By Sid Salter
STARKVILLE – The political stakes were high for former Gov. Haley Barbour and Attorney General Jim Hood as the state Supreme Court unveiled their 6-3 decision regarding the constitutionality of Barbour’s end of term pardons, reprieves, clemencies and medical discharges for more than 200 people.
But in the end, the state’s highest court upheld the constitutionality of Barbour’s decisions, making the argument that judicial interference in the pardons represents a separation of powers conflict.
A review of the records by the Associated Press indicated that Barbour gave full pardons to 203 people, including “17 convicted of murder, 10 convicted of manslaughter, eight convicted of aggravated assault and five convicted of drunken-driving incidents that caused deaths.” Barbour additionally granted other forms of official mercy – full pardons, medical releases, indefinite suspension of sentence or conditional clemency – to 26 inmates who were still in state custody.
The rest – 189 in all – had already been released from prison.
Hood pressed the case based on his contention that a constitutional public notice requirement wasn’t met. Writing for the majority, Justice Jess Dickinson said: “We are mindful that the victims and their families are entitled to be interested in the subject matter of this case, and they are undoubtedly – and understandably – concerned with its outcome.” But Dickinson concluded that in the opinion of the majority, only Barbour had the constitutional authority to decide if that public notice requirement had been satisfied.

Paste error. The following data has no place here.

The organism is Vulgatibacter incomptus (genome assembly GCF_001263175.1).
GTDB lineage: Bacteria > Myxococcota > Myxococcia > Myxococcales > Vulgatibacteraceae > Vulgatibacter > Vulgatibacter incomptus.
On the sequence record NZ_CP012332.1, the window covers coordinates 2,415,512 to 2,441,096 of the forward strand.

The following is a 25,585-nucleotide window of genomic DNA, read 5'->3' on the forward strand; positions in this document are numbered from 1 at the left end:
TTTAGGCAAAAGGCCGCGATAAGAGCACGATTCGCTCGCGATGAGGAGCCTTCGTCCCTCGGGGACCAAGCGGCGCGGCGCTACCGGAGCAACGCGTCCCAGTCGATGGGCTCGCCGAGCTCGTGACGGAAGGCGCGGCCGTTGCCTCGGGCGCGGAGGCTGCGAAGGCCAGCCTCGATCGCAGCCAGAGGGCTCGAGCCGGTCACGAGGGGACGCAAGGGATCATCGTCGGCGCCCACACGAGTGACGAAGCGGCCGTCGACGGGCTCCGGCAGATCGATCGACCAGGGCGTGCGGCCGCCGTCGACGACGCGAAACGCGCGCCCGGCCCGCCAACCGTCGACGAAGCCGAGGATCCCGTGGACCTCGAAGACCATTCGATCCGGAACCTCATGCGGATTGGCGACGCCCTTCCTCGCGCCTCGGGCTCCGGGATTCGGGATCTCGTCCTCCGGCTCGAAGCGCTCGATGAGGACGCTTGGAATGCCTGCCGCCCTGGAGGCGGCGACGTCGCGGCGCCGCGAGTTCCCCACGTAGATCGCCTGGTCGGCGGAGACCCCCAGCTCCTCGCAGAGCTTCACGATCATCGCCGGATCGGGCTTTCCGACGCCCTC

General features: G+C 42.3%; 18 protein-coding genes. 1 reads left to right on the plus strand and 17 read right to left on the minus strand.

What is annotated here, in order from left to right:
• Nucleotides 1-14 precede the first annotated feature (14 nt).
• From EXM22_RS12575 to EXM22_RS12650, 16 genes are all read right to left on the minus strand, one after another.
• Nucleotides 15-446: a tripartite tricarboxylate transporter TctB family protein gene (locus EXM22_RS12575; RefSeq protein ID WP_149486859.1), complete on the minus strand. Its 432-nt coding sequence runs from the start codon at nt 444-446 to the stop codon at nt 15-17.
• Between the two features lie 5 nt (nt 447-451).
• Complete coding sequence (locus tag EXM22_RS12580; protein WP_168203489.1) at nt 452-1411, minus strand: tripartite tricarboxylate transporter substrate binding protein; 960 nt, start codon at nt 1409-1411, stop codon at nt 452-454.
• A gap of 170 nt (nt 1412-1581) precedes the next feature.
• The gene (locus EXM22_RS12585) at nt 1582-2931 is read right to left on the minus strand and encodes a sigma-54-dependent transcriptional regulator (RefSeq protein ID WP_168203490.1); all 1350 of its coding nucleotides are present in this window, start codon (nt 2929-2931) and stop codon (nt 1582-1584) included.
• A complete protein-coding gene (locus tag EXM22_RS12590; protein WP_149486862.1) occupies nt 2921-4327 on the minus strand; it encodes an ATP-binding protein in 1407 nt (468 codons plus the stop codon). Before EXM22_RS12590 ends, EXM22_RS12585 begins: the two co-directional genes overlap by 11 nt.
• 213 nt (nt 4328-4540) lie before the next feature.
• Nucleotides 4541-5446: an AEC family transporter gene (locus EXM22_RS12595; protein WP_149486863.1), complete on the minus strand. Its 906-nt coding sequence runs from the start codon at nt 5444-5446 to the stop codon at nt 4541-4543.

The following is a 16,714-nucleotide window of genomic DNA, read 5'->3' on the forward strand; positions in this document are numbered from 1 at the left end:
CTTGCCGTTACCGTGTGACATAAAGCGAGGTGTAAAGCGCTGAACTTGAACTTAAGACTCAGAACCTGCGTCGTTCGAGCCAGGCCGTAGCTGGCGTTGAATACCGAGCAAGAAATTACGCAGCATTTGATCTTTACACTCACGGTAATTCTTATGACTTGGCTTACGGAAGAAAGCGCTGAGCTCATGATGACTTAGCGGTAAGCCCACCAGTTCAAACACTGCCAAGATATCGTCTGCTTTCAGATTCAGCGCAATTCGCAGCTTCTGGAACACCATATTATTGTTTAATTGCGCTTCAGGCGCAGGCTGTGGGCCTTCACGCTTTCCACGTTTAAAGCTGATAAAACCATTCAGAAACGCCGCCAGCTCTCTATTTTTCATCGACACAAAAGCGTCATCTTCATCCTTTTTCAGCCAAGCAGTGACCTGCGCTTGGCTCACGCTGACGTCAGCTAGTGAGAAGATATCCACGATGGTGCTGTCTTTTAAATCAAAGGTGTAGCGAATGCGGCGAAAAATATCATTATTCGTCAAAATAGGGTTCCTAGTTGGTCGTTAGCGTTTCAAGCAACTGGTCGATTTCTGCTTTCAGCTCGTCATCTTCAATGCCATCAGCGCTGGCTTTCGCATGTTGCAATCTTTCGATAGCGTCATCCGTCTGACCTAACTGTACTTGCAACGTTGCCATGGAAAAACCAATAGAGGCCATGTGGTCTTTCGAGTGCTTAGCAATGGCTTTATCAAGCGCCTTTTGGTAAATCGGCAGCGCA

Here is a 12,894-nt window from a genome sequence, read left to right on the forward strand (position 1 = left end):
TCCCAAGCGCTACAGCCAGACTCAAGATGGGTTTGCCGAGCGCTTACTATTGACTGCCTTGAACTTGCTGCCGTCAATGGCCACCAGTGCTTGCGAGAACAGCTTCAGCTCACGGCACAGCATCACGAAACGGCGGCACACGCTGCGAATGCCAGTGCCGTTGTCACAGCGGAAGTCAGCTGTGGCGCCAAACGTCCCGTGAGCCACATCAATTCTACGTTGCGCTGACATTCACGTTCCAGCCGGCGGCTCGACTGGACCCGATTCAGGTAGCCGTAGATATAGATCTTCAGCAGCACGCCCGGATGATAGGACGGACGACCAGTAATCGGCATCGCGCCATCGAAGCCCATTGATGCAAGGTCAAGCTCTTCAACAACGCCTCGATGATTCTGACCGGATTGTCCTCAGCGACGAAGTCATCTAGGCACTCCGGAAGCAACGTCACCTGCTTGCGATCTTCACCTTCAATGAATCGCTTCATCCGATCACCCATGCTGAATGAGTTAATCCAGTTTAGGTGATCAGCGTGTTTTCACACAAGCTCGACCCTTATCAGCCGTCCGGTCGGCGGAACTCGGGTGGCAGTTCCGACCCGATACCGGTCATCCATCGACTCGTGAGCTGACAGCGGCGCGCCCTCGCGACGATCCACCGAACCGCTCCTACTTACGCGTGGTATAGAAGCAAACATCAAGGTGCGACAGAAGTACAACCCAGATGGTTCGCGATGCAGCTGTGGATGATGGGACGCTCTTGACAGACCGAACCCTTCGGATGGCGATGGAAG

The high court ruling came just two days after the Mississippi Legislature saw efforts to change the state’s pardon laws die in the respective House and Senate committees. In reaction, Hood vowed to seek a ballot initiative to make the judicial branch responsible for enforcement.
For Barbour, the ruling vindicates him of accusations of legal misconduct. As to public perception, the ruling does little to change the fact that some Mississippians are outraged and for others it was a political non-event.
Hood comes out of the fray as popular as ever with his political base. The issue will serve him well and may even carry to the 2015 elections. Likewise, Hood’s detractors will find the spat with Barbour as another brick in the wall of mistrust they’ve built.
But it is in the state’s judicial elections where the decision may resonate long and loud. Judicial races in Mississippi have become targets for the national war over tort reform between business/medical interests and trial lawyers. “Soft on crime” is a label most often distorted in these affairs.
Three Supreme Court justices face re-election bids in 2012 – Chief Justice Bill Waller, Justice Mike Randolph and Justice Leslie King. A fourth, Justice George Carlson, has announced his intention to retire and his seat will be an open this year.
Randolph, who was appointed to the high court, joined Waller and Justice Randy Pierce in dissent from the majority opinion. Clearly, the remaining justices who joined Dickinson and Carlson run the significant political risk of seeing campaign ads targeting their vote.
Gubernatorial pardons have not been politicized in Mississippi in over a half-century. But the process will remain under a microscope for years to come regardless the outcome of this case.
Bottom line: Looking for a gubernatorial pardon in Mississippi any time soon? Good luck with that.
Sid Salter is a syndicated columnist. Contact him at 601-507-8004 or firstname.lastname@example.org.